Admissions scandal cheats worthy students of college

Yale University in New Haven, Conn. has been caught up in the college admissions scandal.

I’m a 21 year old with two hard working parents and an older brother. My family sacrifices a lot so that I can make my dreams come true and study at college.

And then there is the now infamous college admissions scandal where wealthy parents bribed and cheated their kids into elite schools.

This angers me. These spoiled kids are complaining about never really wanting to go to college to study and advance in life. They’d rather drink, get high and who knows what else. But they steal and destroy other people’s chance for a better life.

 This goes on while I am barely able to attend college because apparently my parents “make too much money.”

But believe me. They don’t.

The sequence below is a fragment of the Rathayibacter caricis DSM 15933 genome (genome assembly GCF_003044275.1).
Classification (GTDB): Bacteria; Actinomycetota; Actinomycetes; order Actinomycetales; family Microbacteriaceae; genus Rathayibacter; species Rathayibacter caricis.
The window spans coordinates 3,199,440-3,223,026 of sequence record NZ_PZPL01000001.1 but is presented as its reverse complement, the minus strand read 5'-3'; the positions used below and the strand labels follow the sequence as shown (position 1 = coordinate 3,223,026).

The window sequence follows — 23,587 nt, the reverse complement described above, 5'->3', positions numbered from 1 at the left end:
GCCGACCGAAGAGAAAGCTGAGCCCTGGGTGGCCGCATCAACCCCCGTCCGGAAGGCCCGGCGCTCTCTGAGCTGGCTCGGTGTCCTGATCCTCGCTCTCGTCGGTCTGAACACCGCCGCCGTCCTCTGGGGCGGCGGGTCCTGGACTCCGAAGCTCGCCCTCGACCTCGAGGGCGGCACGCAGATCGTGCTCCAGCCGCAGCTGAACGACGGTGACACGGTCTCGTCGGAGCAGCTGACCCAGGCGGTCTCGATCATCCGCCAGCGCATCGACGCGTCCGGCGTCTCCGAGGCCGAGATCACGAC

My reality is this: my mom has no job because she was injured on duty and has yet to find a new job willing to accommodate her.

My father works nights driving trucks, barely making enough for us to afford a two bedroom, one bath apartment in overpriced and over-hyped California.

Last year I qualified for a fee waiver allowing me to study, but this year because my dad got a small but well-deserved raise, the waiver was yanked out of my hands and I struggled to be able to study this semester.

And while I try to scrape together the money to attend Orange Coast College, these Hollywood actresses, business leaders and elite college coaches believe their status entitles them.  

While these parents were met with backlash — and rightfully so — there was some support toward their actions. There was one comment that struck a chord with me.

“That a parent’s zeal for her children’s future may have overcome her better judgment for a moment is not only unfortunate, it is, I know we parents would agree, a universal phenomenon.” playwright David Mamet said.

That is completely unacceptable.

If these people truly cared for their children, they would have given them the tools to succeed, such as tutors.

Cheating to get them into a good college was setting them up for failure.

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